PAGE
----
Long before Occupy Wall Street brought national attention to the country's growing class disparities, Kristin Ehrgood '92 made the issue her life's mission.
"The way to level the playing field between poverty and wealth is to provide kids with a great education," says Ehrgood, co-founder and president of the Flamboyan Foundation, a family foundation focused on improving public K-12 education in Puerto Rico and Washington, D.C.
Ehrgood came to her vocational calling after a series of "ahha" moments: recognizing the socioeconomic gaps in her own suburban public education upon entering Bucknell; viewing a"crushingly sad" on-campus photography exhibit on U.S. poverty and racism; and teaching in a school in a migrant workers community in Florida through Outward Bound.
As a college senior, Ehrgood decided to ditch her law school plans to join Teach For America. She's never looked back. "My experiences through Teach For America solidified my passion for education and shaped my career," Ehrgood says of the eight years she spent as a classroom teacher, state executive director and director of site development for the organization.
Ehrgood then earned a master's of public administration at Harvard, where she met her husband and business partner, Vadim Nikitine. Together, they jumped headfirst into building education reform-focused nonprofit organizations, starting in 2002 with the founding of Sapientis, a nonprofit dedicated to improving public education in Nikitine's native Puerto Rico. To more broadly address the philanthropic and educational challenges on the island, they started the private Flamboyan Foundation in 2007, and expanded to Washington, D.C., upon their return to the area in 2008. To address the need for grassroots organization among parents of D.C. public school children, Ehrgood also founded and chairs the board of DC School Reform Now.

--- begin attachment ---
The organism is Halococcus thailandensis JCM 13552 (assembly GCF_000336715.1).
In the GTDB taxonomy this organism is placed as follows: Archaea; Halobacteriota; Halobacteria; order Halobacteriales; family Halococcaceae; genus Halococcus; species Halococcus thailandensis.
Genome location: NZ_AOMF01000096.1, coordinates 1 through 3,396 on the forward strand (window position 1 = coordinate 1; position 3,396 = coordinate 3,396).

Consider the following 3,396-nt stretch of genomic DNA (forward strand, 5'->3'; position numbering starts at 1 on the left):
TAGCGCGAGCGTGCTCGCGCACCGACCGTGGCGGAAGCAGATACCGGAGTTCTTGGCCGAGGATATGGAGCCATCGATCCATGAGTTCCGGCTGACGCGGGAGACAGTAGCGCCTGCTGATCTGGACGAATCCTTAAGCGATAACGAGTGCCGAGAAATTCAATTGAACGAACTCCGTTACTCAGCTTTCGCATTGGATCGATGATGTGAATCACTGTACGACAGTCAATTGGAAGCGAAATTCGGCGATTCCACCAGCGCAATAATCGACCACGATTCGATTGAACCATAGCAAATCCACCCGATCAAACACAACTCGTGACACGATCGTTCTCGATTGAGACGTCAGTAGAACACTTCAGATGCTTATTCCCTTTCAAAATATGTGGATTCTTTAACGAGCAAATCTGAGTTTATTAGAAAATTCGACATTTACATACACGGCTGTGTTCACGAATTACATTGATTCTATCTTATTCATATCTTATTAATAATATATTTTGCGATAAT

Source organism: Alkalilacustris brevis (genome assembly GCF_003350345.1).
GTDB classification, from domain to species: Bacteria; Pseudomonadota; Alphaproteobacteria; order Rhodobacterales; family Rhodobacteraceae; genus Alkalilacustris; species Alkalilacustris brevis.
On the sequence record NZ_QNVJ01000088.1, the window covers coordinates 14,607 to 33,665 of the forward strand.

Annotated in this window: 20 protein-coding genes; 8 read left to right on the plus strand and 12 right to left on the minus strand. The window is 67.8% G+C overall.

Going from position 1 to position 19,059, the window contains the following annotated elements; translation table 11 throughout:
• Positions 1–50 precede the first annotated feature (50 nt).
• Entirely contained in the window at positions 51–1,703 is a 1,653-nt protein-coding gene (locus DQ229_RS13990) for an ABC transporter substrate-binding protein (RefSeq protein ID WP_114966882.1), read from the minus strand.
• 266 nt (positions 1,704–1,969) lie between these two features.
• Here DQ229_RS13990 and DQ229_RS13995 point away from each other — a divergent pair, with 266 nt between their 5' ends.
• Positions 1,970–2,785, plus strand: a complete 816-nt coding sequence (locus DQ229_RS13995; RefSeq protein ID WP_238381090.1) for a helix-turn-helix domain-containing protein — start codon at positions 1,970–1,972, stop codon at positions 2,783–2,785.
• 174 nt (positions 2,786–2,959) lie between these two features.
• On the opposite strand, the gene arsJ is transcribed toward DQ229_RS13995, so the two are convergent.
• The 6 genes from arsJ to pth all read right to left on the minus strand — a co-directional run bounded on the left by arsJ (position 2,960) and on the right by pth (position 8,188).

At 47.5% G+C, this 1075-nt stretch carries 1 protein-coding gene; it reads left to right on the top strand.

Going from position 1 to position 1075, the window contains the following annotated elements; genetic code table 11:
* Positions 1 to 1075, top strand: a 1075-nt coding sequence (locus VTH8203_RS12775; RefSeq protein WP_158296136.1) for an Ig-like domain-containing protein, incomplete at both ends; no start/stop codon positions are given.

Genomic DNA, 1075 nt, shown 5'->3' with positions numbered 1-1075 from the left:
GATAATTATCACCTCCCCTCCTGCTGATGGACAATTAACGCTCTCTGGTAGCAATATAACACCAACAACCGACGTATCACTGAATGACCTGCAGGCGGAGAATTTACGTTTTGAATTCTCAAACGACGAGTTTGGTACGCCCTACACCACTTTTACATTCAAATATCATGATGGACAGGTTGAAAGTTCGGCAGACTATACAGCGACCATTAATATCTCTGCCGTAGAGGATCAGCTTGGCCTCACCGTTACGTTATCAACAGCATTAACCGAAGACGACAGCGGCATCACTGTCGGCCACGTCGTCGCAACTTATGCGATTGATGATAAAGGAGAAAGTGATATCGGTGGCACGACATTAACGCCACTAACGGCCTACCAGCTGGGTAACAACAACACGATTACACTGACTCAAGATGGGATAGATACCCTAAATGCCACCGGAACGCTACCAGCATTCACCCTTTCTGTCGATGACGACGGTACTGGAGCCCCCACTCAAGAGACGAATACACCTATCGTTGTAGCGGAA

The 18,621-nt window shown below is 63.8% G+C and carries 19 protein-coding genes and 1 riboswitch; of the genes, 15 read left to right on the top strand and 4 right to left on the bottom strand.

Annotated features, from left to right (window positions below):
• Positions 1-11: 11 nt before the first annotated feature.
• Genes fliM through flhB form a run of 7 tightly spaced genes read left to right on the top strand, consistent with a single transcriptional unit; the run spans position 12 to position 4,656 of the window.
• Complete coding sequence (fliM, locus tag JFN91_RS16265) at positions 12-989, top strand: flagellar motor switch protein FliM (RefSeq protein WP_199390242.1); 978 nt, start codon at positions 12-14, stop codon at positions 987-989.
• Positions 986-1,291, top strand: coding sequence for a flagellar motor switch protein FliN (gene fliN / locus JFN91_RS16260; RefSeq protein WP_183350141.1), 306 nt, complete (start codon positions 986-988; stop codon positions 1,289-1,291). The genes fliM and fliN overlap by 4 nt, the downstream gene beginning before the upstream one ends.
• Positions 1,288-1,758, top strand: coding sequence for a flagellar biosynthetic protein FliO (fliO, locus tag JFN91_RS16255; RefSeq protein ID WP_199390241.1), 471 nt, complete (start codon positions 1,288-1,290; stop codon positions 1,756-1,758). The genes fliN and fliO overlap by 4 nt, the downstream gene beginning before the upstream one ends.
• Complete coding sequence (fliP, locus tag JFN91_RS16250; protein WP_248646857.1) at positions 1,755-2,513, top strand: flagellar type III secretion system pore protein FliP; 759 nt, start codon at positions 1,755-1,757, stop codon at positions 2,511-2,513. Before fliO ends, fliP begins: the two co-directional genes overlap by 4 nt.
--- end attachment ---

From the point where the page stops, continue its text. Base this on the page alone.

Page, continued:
Today, Ehrgood is the driving force behind Flamboyan Foundation's goals, which center on education advocacy and family engagement in Washington, D.C., and on fostering strong school leadership and building the island's philanthropic and nonprofit communities in Puerto Rico. Though new and small — just 10 employees — Flamboyan has helped train 450 D.C. teachers on conducting productive home visits with student families and worked to change the tax code in Puerto Rico to be more conducive to philanthropic giving.
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